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A big storm, a lot of numbers: Breaking down Typhoon Haiyan

Sunday, November 10, 2013 | 12:10 a.m. CST; updated 12:28 p.m. CST, Monday, November 11, 2013

According to the National Disaster Risk Reduction and Management Council, at 4:40 a.m. local time Friday, Typhoon Haiyan — known locally as Yolanda — made landfall over Guiuan in Eastern Samar. At 3:30 p.m., the typhoon was reported to be out of the area. As of Saturday evening, according to the NDRRMC, the total casualties were 151 dead, 23 injured and five missing. But early Sunday, accounts were saying that deaths could be in the thousands, up to 10,000.

The Philippine Red Cross has active assistance in affected areas including Antique, Cebu, Iloilo, Leyte, Masbate, Ormoc, Southern Leyte and Bohol.

The Missourian has dissected different sources' death tolls — as well as a sample of affected population, evacuation and aid numbers — as of Saturday night.

Casualties

National Disaster Risk Reduction and Management Council (NDRRMC)

As of Saturday night, the NDRRMC totaled deaths at 151.

Philippine Red Cross

One thousand two hundred deaths, a number widely being circulated Saturday, was announced by Gwendolyn Pang, secretary general of the Philippine Red Cross.

National Philippines authorities

Philippines President Benigno Aquino III said the deaths "will be substantially more" than the official count of 151. Tacloban city administrator Tecson Lim said the death toll in in the city alone "could go up to 10,000," according to The Associated Press.

Local and regional Philippine authorities

Regional police chief Elmer Soria said he was briefed by Leyte provincial Gov. Dominic Petilla late Saturday on a potential death toll of 10,000 on the island, according to The Associated Press.

People "affected"

Department of Social Welfare and Development

According to the DSWD website, 944,586 families with 4.28 million people have been affected.

NDRRMC

In the most recent update, the NDRRMC calculates a total of 982,252 families, or 4,459,468 individuals, affected.

UNICEF

About 1.7 children are estimated to be living in affected areas.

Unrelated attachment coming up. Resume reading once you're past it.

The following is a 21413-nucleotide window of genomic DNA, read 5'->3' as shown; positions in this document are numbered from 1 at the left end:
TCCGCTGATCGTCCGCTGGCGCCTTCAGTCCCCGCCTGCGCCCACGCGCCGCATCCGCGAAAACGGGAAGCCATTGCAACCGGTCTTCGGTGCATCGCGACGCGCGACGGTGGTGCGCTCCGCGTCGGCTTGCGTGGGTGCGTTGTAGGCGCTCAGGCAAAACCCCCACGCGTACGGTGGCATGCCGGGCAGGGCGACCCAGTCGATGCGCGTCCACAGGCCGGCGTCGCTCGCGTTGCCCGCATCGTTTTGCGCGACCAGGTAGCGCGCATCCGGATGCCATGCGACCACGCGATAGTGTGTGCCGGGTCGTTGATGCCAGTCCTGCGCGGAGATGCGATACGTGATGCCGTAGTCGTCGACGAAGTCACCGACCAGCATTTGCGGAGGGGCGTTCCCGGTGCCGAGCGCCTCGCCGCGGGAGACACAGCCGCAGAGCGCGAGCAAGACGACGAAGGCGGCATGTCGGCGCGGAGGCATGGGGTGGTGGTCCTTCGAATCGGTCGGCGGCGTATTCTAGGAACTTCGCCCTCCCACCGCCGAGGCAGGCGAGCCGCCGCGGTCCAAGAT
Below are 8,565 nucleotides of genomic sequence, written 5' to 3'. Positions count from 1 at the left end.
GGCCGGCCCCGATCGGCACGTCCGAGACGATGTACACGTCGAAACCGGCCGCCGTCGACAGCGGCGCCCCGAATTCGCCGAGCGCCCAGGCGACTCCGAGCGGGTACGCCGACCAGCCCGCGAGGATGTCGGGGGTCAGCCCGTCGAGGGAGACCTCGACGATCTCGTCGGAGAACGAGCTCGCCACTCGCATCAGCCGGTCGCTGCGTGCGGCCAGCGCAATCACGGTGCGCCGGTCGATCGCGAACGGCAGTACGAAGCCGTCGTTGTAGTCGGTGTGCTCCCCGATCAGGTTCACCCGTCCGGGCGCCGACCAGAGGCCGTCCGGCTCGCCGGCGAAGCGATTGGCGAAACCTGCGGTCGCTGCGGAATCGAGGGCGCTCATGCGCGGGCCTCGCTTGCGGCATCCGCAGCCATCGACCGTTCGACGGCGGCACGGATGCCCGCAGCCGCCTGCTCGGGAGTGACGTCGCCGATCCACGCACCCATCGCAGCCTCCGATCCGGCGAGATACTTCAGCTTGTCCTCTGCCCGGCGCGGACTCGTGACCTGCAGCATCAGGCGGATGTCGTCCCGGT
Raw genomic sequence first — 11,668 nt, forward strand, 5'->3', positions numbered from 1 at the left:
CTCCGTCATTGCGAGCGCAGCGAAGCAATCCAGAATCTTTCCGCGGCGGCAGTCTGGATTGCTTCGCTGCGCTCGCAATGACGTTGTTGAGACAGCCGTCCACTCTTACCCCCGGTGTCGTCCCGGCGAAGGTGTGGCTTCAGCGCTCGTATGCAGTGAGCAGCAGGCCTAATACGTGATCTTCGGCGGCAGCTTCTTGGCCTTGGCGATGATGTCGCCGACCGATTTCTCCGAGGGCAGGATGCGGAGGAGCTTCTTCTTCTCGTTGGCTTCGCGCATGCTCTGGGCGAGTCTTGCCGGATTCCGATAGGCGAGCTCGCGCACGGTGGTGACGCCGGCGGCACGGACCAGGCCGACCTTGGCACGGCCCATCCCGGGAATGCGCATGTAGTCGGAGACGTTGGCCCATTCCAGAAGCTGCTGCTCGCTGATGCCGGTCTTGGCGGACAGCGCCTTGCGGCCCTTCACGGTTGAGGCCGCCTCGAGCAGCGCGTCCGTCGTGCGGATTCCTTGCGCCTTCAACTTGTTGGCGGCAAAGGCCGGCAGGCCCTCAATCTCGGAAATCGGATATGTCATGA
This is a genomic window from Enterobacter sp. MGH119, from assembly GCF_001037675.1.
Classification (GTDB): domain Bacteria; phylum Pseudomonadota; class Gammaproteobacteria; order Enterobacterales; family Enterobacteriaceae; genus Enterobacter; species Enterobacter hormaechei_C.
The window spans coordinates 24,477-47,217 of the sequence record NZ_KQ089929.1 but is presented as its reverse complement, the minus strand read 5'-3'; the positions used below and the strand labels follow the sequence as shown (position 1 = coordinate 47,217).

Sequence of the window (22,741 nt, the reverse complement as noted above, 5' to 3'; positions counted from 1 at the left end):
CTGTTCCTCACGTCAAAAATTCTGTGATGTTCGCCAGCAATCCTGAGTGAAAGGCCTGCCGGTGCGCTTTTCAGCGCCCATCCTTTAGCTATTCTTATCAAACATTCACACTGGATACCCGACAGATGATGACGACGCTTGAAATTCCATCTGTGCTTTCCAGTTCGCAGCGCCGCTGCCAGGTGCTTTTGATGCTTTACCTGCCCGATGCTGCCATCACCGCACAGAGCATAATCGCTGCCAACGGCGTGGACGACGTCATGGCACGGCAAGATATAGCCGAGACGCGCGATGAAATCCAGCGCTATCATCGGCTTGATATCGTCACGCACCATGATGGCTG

Evacuations

Philippine Red Cross

19,677 families, or 993,585 individuals, are temporarily sheltered in 353 evacuation centers.

NDRRMC

According to a release, there are 1,425 evacuation centers. A total of 101,762 families, or 477,736 individuals, are being assisted at evacuation centers.

National authorities

The Associated Press reports that authorities evacuated more than 500,000 people Sunday in the region as the typhoon weakened.

Aid

United Nations

According to the U.N. website, the United Nations Disaster Coordination Team arrived in Tacloban to report effects from Typhoon Haiyan, along with the U.N. Children's Fund.

World Food Programme

The World Food Programme has opened $2 million for the response. Early response food items are high-energy biscuits from Dubai, according to the U.N. website.

International Medical Corps

The International Medical Corps has standby teams ready to assist and respond in the aftermath of Typhoon Haiyan.

U.S Agency for International Development

USAID has made $100,000 immediately available for basic health care after the Philippines requested international assistance, according to several reports, including USA Today. USAID also sent a Disaster Assistance Response Team to the affected area to gauge the type of necessary response.

DSWD

One thousand three hundred twenty-nine volunteers have been dispatches to assist the relief effort, and 25,000 food packs and 4,310 water bottles are to be airlifted. Also, 42,550 family food packs are prepositioned for distribution.

Philippine Red Cross

The Philippine Red Cross website said "prepositioned" items were ready to be used in affected areas, "consisting of 2,000 tins of ready to eat food, 4,000 blankets, 4,000 plastic mats, 2,000 hygiene kits, 2,000 jerry cans, 10 units of health emergency tents and 5,000 of food and non-food items with support from the International Committee of the Red Cross."

Other Philippines national administrations

Agencies in the Philippines — including the Department of Health, the Department of Public Works and Highways, and the Armed Forces of the Philippines — have responded individually. Read the NDRRMC's release to find specifics.

Get involved

Fill out the Philippine Red Cross' tracing form to attempt to find someone affected by Typhoon Haiyan.

If you want to donate to help the relief, go to the websites of UNICEF, the International Medical Corps, Americares or the World Food Programme, or select the "Supertyphoon Yolanda" option on the Philippine Red Cross website.


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